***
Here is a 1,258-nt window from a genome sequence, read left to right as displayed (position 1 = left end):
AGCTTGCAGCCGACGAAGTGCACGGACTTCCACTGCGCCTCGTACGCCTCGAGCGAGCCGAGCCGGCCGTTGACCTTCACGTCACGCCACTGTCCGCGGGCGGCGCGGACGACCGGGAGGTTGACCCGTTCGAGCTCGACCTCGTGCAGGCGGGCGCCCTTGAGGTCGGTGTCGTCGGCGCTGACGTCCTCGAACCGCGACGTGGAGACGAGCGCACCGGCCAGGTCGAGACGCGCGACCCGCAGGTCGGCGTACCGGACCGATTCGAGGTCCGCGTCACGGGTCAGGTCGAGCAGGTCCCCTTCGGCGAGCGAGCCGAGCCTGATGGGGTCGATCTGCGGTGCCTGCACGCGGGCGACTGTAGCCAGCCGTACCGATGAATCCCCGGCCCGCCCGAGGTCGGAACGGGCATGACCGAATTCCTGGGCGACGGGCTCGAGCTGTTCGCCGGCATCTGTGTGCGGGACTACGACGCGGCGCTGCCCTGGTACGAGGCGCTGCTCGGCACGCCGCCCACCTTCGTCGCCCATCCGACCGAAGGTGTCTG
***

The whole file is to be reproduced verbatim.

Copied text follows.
Here is a 1,258-nt window from a genome sequence, read left to right as displayed (position 1 = left end):
AGCTTGCAGCCGACGAAGTGCACGGACTTCCACTGCGCCTCGTACGCCTCGAGCGAGCCGAGCCGGCCGTTGACCTTCACGTCACGCCACTGTCCGCGGGCGGCGCGGACGACCGGGAGGTTGACCCGTTCGAGCTCGACCTCGTGCAGGCGGGCGCCCTTGAGGTCGGTGTCGTCGGCGCTGACGTCCTCGAACCGCGACGTGGAGACGAGCGCACCGGCCAGGTCGAGACGCGCGACCCGCAGGTCGGCGTACCGGACCGATTCGAGGTCCGCGTCACGGGTCAGGTCGAGCAGGTCCCCTTCGGCGAGCGAGCCGAGCCTGATGGGGTCGATCTGCGGTGCCTGCACGCGGGCGACTGTAGCCAGCCGTACCGATGAATCCCCGGCCCGCCCGAGGTCGGAACGGGCATGACCGAATTCCTGGGCGACGGGCTCGAGCTGTTCGCCGGCATCTGTGTGCGGGACTACGACGCGGCGCTGCCCTGGTACGAGGCGCTGCTCGGCACGCCGCCCACCTTCGTCGCCCATCCGACCGAAGGTGTCTG